Care at NUH

Services for Sacral Neuromodulation

What is ​sacral neuromodulation?

Sacral neuromodulation, also known as Sacral Nerve Stimulation is a procedure involving the placement of a wire in the lower back, near the nerves that control the bladder and bowel functions. This wire delivers small electrical pulses to improve problems with bladder and bowel functions. 

What are the alternatives? 

  • Conservative treatments 
  • Incontinence pads: For less bothersome symptoms, the option of using incontinence pads to manage urine leakage is available.  
  • Conservative measures: Incorporating lifestyle changes such as weight loss, improved fluid intake and reduced caffeine and alcohol consumption.  
  • Bladder training: Learning techniques to resist the urge to pass urine and improve control. 
  • Medicines: If conservative treatments prove ineffective, medications may be considered. 
  • Sacral nerve stimulation is usually explored when other treatments have not yielded satisfactory results Alternative procedures to sacral nerve stimulation include: 
  • Botulinum toxin-A injections into the muscles lining the bladder wall using a cystoscopy 
  • Posterior tibial nerve stimulation (PTNS): Electrical stimulation of a nerve near the ankle. 
  • Enterocystoplasty: A major operation that enlarges the bladder. 
During the procedure

The sacral neuromodulation procedure is performed in two separate operations, usually a few weeks apart. 

First Operation: Temporary Stimulator Placement 

  • Conducted under sedation or general anesthesia. 
  • Involves a small incision in the lower back and a second 3-4 cm incision in the upper buttock. 
  • Placement of an electrode (wire) near the nerves, guided by X-rays to ensure accurate positioning. 
  • The wire exits through the skin at the side of the buttock. 
  • Connection of the wire to a stimulator box located outside the body. 
  • The stimulator box emits electrical signals to the nerves and is worn continuously. 

Services for Sacral Neuromodulation

Trial Phase 

  • Typically spans 2-4 weeks. 
  • Assesses the effectiveness of the temporary stimulator. 
Second Operation: Permanent Stimulator Implantation or Removal 

  • Based on the success of the trial, the second procedure is performed.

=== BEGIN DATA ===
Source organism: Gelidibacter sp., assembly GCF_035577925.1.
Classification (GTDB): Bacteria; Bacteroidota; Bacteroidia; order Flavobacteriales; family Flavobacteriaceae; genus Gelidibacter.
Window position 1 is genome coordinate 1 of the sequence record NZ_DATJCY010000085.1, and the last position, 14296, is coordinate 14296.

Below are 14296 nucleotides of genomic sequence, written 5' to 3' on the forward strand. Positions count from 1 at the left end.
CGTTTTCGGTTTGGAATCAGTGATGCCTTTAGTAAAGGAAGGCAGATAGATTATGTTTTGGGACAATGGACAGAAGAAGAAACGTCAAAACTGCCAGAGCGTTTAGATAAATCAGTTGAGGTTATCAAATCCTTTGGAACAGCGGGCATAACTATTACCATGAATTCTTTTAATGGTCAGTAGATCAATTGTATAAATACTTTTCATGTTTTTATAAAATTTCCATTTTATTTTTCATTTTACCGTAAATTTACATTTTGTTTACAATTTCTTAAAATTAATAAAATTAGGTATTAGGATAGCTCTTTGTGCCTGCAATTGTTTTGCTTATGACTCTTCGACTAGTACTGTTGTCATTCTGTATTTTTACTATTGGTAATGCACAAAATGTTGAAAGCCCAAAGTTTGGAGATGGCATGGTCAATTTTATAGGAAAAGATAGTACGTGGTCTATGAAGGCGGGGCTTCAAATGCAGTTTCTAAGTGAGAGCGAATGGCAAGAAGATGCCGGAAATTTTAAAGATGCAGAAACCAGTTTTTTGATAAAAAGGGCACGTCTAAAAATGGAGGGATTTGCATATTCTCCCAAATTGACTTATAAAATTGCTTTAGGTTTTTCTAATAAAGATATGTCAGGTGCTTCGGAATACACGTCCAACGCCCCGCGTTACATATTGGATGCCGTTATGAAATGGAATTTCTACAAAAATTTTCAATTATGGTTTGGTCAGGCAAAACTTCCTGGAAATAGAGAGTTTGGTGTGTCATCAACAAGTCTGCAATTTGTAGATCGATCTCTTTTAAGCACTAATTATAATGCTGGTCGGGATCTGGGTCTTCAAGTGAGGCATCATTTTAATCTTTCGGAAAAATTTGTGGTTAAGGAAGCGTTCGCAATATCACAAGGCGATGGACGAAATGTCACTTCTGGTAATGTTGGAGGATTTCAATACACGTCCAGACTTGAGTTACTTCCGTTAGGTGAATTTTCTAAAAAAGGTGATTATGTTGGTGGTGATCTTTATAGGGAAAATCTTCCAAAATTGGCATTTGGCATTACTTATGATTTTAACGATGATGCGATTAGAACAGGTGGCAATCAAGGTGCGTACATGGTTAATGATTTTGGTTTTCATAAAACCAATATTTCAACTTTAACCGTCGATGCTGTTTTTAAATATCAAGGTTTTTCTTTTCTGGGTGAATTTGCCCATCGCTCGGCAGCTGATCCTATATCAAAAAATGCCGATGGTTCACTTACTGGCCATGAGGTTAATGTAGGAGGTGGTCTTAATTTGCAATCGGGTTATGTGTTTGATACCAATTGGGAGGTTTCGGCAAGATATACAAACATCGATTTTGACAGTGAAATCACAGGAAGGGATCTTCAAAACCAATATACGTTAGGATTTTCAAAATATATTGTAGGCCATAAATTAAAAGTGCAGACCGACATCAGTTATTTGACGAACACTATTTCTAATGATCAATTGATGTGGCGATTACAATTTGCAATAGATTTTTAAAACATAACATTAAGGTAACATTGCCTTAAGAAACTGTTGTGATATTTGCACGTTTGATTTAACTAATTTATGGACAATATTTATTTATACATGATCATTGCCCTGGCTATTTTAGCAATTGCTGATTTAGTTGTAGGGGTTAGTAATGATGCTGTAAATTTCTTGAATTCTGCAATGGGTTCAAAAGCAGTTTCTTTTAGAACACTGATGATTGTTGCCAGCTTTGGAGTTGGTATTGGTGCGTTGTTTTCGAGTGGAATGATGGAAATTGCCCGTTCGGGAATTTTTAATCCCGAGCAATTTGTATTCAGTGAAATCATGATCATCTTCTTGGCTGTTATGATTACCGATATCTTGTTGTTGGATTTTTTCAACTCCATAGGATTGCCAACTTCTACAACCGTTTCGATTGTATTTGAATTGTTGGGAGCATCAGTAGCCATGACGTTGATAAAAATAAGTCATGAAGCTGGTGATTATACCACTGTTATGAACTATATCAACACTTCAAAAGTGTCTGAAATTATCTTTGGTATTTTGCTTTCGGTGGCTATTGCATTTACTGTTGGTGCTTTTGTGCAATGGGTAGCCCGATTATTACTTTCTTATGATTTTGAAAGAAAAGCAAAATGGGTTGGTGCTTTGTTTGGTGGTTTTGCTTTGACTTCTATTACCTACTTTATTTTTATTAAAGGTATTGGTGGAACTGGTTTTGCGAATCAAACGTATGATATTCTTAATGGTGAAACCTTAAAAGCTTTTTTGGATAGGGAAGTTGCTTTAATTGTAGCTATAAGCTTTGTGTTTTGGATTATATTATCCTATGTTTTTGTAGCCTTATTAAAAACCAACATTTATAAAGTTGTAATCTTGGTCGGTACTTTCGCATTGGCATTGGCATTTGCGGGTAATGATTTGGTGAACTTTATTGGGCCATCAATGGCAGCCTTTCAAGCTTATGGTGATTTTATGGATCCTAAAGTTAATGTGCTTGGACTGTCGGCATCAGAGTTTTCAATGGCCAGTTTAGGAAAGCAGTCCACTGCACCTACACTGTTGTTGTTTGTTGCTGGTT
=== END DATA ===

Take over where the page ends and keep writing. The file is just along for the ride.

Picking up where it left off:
• Options include implanting the permanent stimulator or removing the temporary one.
What are the risks and side effects?
  • Failure of the treatment to improve symptoms significantly (common). 
  • Mild discomfort requiring simple painkillers (rare). 
  • Need for replacement, relocation or removal of the implanted stimulator or electrode (rare) 
  • Discomfort in the buttock or lower back, at the site of the stimulator or its lead (rare) 
  • Discomfort in the ankle or foot (rare) 
  • Infection in the wound requiring antibiotics and possible removal of the device (rare) 
  • Stimulation produces an adverse after-effect on bowel functions (rare) 
Other important information

Battery life 

The battery in the stimulator typically lasts for 3-7 years. Changing the battery is relatively simple, resembling the second stage of the initial implantation. 

Sports and strenuous activities 

To minimise the risk of damaging or dislodging the stimulator or the wire, it is advisable to refrain from engaging in contact sports, extreme sports or horse-riding. 

Electronic devices 

Security screening and airport scanning devices can affect the stimulator. Displaying the stimulator identification card to security staff may allow you to bypass the scanner. Alternatively, turning off the simulator before passing through the scanner is an option. 

MRI scanning 

After the implant, it is not recommended to undergo an MRI scan, except for head scans. However, some newer devices are MRI-compatible, and this should be discussed with your doctor. 

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